East Belfast: Can DUP staunch Alliance ‘surge’?

Contest between DUP’s Gavin Robinson and Alliance leader Naomi Long is intriguinig

Gavin Robinson of the DUP is confident of keeping his seat. Photograph: Liam McBurney/PA Wire

Gavin Robinson of the DUP is confident of keeping his seat. Photograph: Liam McBurney/PA Wire

 

How East Belfast unfolds largely depends on whether the Alliance “surge” of earlier this year is still gushing forward or whether the DUP has created a dam to slow down the torrent.

There are three candidates in the field: outgoing DUP MP Gavin Robinson, Alliance leader and MEP Naomi Long, and Ards and North Down Borough councillor Carl McClean of the UUP.

McClean will try to get a foothold in the constituency but most of the East Belfast public will know that this is a two-contender contest between Robinson and Long, between leave and remain, between solid unionism and centre-ground politics.

This is a particularly important election for the DUP. It is under major threat in South Belfast and serious threat in North Belfast. Were Long to oust Robinson, it could mean that after December 12th instead of the DUP holding three of the four Belfast seats it would be down to zero Westminster representation in the city. A lot to play for.

The non-appearance of Sinn Féin, the SDLP and the Greens in East Belfast won’t assist the remain candidate too much, as between them in the general election two years ago they could muster only 1,622 votes, a miserly 3.8 per cent of the overall vote.

Still, Naomi Long will need every ballot she can win if she is to have any chance of defeating Gavin Robinson. In 2017 he won the seat with 23,917 votes, close to 8,500 votes ahead of Long.

That is a big lead for Long to overtake. But then again she has been here before: in 2010 she caused one of the great shocks of recent Northern Irish politics when she took the seat from the then DUP First Minister Peter Robinson, winning by 1,500 votes. In the previous general election, in 2005, Robinson was 11,400 votes ahead of Long.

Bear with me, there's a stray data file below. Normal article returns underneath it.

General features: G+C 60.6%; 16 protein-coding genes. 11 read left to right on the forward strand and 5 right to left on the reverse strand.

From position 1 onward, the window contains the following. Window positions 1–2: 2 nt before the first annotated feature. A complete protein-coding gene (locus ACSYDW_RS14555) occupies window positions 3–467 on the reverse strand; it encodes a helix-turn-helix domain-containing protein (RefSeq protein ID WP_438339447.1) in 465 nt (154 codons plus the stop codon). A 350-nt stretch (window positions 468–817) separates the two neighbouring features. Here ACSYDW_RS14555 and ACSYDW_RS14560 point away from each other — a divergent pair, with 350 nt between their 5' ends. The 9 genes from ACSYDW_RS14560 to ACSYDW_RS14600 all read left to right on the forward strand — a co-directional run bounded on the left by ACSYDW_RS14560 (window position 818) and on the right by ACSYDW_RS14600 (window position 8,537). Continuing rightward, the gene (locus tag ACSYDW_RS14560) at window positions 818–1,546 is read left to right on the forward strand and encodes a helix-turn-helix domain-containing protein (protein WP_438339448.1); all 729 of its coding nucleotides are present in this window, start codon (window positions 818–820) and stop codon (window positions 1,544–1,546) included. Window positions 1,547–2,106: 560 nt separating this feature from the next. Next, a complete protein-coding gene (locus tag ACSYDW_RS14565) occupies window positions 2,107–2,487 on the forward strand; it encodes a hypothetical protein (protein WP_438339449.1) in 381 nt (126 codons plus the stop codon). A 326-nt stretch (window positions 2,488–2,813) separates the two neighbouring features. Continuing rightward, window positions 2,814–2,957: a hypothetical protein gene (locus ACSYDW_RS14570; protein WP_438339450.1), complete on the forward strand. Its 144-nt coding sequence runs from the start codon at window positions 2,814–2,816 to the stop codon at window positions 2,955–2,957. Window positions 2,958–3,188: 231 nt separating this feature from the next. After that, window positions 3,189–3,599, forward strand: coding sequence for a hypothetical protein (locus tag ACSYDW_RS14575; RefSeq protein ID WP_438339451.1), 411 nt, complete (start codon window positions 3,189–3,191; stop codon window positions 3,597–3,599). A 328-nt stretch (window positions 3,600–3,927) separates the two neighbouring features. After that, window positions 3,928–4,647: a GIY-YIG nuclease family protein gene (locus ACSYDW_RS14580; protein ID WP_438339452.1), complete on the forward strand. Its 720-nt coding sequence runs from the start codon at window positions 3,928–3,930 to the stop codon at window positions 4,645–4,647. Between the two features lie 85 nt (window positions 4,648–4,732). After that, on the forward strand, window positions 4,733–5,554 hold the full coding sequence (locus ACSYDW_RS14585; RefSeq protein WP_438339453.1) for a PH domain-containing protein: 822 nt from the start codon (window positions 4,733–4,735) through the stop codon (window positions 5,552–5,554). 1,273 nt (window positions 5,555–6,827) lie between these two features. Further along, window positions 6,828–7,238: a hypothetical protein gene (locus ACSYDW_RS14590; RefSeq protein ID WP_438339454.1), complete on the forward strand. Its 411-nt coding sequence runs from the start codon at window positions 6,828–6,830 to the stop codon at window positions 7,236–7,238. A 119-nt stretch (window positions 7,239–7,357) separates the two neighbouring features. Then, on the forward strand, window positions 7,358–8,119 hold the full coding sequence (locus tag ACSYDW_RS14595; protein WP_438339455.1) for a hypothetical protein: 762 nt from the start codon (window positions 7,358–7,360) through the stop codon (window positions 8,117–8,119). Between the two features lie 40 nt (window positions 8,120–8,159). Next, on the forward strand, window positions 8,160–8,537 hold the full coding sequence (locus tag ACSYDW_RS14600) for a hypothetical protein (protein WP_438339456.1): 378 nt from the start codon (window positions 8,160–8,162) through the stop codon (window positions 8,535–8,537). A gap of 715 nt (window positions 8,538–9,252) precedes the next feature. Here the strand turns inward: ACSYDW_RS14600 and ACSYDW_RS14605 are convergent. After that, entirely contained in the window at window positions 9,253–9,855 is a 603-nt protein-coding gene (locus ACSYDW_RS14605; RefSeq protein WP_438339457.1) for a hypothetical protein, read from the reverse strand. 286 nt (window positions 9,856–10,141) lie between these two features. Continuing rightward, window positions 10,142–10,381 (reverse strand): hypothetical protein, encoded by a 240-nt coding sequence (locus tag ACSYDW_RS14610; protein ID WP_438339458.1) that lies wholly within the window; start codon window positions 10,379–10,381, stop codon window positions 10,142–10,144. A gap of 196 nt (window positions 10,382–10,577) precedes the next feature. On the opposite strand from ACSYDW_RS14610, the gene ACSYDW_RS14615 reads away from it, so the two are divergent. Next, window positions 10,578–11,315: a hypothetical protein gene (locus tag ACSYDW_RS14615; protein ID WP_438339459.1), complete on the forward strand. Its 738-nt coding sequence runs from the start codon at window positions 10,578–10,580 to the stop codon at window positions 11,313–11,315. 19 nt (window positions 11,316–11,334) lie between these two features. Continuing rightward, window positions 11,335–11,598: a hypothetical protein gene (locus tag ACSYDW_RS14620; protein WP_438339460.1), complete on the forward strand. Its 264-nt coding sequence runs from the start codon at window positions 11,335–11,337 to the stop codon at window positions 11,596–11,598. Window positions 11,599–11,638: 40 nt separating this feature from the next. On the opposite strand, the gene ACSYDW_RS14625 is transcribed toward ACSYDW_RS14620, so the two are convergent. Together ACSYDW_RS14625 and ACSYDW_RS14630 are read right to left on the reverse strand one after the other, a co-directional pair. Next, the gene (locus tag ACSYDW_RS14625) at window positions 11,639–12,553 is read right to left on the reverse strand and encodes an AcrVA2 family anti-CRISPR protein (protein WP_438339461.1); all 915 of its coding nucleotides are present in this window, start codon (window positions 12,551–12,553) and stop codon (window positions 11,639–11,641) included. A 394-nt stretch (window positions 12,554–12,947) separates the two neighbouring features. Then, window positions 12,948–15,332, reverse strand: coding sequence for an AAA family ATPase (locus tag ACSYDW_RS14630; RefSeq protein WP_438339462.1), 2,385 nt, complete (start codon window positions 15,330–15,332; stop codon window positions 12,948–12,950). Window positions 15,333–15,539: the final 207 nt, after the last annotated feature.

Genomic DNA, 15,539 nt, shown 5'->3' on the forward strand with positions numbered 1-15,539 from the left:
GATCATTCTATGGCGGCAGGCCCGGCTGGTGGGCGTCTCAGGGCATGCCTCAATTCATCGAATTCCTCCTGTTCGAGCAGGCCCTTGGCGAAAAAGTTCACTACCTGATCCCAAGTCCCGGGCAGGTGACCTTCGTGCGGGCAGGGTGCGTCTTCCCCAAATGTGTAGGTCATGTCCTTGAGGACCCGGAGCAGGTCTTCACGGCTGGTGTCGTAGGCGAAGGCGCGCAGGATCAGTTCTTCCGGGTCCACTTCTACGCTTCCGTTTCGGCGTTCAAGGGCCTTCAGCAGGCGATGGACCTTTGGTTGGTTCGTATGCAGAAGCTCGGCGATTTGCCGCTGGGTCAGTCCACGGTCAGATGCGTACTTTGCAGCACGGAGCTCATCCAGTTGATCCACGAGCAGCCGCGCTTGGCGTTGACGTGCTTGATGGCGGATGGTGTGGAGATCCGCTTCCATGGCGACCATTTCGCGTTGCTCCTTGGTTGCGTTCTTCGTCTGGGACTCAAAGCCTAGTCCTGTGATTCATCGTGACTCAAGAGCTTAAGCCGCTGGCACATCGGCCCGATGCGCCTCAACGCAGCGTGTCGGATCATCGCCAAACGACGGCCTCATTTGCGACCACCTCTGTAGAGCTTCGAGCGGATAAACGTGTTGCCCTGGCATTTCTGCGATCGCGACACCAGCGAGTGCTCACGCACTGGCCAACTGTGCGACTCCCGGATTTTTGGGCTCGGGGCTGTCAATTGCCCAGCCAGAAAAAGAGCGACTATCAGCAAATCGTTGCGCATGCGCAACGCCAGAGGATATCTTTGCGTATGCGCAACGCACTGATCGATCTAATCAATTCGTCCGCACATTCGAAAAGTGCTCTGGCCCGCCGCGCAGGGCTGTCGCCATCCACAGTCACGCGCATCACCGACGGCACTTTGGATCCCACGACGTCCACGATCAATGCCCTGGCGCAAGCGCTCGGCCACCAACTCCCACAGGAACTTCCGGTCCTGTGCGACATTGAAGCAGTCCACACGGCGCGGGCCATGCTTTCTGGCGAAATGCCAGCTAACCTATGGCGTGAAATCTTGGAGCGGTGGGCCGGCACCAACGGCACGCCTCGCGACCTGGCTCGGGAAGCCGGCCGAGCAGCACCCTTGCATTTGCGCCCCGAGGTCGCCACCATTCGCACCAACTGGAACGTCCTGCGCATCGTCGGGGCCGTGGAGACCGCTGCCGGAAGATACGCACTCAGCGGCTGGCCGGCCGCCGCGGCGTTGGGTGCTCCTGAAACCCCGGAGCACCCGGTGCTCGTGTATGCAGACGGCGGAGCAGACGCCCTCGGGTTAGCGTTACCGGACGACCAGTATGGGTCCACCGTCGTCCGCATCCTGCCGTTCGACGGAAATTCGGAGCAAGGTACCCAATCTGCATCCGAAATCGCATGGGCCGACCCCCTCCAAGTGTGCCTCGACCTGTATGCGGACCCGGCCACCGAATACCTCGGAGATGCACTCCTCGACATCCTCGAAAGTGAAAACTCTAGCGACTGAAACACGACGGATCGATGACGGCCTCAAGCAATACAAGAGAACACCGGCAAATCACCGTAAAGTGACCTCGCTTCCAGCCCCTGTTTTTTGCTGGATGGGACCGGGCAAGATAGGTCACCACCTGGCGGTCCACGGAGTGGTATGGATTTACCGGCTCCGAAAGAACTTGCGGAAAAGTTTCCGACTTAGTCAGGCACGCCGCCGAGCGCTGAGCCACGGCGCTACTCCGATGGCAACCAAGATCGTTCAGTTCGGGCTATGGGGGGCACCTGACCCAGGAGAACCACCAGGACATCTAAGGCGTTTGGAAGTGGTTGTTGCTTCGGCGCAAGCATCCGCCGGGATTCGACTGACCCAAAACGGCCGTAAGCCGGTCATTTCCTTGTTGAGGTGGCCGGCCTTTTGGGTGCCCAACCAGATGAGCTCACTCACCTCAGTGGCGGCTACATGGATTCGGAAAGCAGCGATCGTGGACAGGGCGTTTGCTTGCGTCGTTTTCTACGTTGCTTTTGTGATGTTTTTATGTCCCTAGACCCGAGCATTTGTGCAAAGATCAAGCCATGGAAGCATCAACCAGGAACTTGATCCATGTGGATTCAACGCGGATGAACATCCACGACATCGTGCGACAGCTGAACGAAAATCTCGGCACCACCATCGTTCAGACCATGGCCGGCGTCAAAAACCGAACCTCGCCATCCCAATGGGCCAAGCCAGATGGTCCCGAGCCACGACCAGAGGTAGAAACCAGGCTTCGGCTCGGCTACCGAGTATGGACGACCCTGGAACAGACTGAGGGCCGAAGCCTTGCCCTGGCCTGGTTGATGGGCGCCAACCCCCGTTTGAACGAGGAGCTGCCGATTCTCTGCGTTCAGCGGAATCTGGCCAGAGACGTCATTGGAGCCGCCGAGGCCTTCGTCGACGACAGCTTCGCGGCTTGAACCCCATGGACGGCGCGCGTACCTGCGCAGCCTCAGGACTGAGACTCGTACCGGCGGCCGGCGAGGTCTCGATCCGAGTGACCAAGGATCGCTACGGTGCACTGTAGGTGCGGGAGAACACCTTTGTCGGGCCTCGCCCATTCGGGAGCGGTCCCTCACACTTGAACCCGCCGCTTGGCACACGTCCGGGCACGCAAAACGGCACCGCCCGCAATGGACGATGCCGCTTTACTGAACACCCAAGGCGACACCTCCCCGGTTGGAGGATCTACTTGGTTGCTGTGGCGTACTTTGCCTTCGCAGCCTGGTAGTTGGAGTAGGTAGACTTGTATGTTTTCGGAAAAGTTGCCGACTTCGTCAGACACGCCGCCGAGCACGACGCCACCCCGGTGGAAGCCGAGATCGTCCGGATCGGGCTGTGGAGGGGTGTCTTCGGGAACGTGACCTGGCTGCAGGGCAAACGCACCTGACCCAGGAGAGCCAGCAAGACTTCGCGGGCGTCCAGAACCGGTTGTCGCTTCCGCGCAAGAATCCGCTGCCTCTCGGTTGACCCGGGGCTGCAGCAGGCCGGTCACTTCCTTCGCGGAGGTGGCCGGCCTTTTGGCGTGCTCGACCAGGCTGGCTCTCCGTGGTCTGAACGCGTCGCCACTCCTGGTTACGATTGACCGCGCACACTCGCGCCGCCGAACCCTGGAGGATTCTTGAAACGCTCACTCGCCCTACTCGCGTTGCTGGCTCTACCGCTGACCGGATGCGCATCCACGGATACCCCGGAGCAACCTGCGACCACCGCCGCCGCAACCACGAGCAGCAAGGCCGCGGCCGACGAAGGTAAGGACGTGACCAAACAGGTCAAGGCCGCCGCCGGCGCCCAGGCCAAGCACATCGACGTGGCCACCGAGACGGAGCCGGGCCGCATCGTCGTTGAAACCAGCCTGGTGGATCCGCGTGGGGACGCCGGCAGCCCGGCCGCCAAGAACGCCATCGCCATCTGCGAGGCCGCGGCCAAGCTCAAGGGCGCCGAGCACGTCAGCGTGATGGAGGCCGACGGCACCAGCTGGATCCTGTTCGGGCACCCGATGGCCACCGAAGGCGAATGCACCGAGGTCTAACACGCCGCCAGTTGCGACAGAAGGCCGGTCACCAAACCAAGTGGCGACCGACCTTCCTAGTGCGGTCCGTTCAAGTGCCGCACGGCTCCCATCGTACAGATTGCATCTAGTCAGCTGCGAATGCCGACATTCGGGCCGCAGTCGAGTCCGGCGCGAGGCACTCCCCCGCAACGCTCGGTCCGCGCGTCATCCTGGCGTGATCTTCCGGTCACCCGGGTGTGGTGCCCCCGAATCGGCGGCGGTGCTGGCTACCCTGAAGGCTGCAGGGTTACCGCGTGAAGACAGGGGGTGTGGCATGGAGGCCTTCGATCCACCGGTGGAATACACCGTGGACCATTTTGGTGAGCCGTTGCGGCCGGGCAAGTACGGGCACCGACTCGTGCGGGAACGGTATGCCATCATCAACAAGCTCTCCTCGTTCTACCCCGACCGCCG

Popular Long

She certainly thinks she has a good chance. She is personally popular and since taking over as Alliance leader in October 2016 has increased the overall party vote from around 7-9 per cent to 12 per cent in the early May local elections this year and 19 per cent in the European election towards the end of May – the so-called Alliance surge.

Alliance leader Naomi Long is personally popular, and the party’s vote has increased during her tenure. Photograph: Liam McBurney/PA Wire
Alliance leader Naomi Long is personally popular, and the party’s vote has increased during her tenure. Photograph: Liam McBurney/PA Wire

The evidence from the canvasses, she says, is that the surge “is sustained”. She acknowledges that Robinson’s majority is substantial, while adding, “I have overturned a bigger majority to win it, so I am not too daunted by that.”

Long also acknowledges that sometimes the union trumps every other issue, but this time feels that Brexit and the collapse of Stormont are bigger concerns. “There is no question that people are annoyed with the DUP over the handling of both. That is certainly obvious from more moderate unionists but even obvious in some of the DUP heartlands,” she says.

Long is level-headed about her prospects but insists “there is a real palpable sense of frustration and anger and a desire to do something different” that could usher her in to the House of Commons.

Confident Robinson

Robinson, who took the seat from Naomi Long in 2015 and held it again two years ago, believes he can withstand the Alliance challenge and halt the surge. His “demise”, he adds, also was predicted in 2015 and 2017 when he first won and then held East Belfast.

He feels too that the DUP opposition to Boris Johnson’s Brexit deal has got purchase on the ground because unionists fear that the so-called border in the Irish Sea would damage the union.

But Robinson agrees with Long’s analysis that there is great voter anger that the Assembly still is down, although he thinks the DUP is not taking the bulk of the blame in East Belfast. “Although this election is characterised as a Brexit election, Brexit comes up once for every five or six times that Stormont is raised on the door.”

Both Long and Robinson also agree that the campaign in the constituency isn’t as sour and bad-blooded as in some other constituencies. “The campaign hasn’t been toxic at all, actually, compared to the complaints and issues raised in other areas,” says Robinson.

The fact is that both lead candidates are personable politicians and it could be that very absence of poison that will help Robinson gain enough votes to stay ahead of his Alliance challenger.

EAST BELFAST CONSTITUENCY PROFILE

Candidates
Gavin Robinson (DUP – outgoing MP)
Naomi Long (Alliance)
Carl McClean (UUP)

2017 Westminster election
Gavin Robinson (DUP) 23,917
Naomi Long (Alliance) 15,443
Hazel Legge (UUP) 1,408
Mairéad O’Donnell (SF) 894
Georgina Milne (Green) 561
Sheila Bodel (Cons) 446
Séamas de Faoite (SDLP) 167
Bobby Beck (Ind) 54

Prediction
Gavin Robinson (DUP)